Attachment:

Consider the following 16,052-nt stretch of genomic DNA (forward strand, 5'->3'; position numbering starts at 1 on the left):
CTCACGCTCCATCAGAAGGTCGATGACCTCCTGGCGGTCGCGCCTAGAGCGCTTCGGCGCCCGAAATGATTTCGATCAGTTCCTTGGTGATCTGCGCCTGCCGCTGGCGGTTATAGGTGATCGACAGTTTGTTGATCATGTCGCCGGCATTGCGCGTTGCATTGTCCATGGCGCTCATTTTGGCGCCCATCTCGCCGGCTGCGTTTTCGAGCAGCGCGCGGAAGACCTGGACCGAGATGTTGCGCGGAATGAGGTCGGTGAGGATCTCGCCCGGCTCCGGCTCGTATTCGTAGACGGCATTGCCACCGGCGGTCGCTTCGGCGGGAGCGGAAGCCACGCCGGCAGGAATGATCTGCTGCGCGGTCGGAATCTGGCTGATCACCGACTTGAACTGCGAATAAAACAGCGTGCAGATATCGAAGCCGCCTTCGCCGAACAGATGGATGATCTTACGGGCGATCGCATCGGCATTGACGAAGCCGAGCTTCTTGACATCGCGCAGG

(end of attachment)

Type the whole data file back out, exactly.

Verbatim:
Consider the following 16,052-nt stretch of genomic DNA (forward strand, 5'->3'; position numbering starts at 1 on the left):
CTCACGCTCCATCAGAAGGTCGATGACCTCCTGGCGGTCGCGCCTAGAGCGCTTCGGCGCCCGAAATGATTTCGATCAGTTCCTTGGTGATCTGCGCCTGCCGCTGGCGGTTATAGGTGATCGACAGTTTGTTGATCATGTCGCCGGCATTGCGCGTTGCATTGTCCATGGCGCTCATTTTGGCGCCCATCTCGCCGGCTGCGTTTTCGAGCAGCGCGCGGAAGACCTGGACCGAGATGTTGCGCGGAATGAGGTCGGTGAGGATCTCGCCCGGCTCCGGCTCGTATTCGTAGACGGCATTGCCACCGGCGGTCGCTTCGGCGGGAGCGGAAGCCACGCCGGCAGGAATGATCTGCTGCGCGGTCGGAATCTGGCTGATCACCGACTTGAACTGCGAATAAAACAGCGTGCAGATATCGAAGCCGCCTTCGCCGAACAGATGGATGATCTTACGGGCGATCGCATCGGCATTGACGAAGCCGAGCTTCTTGACATCGCGCAGG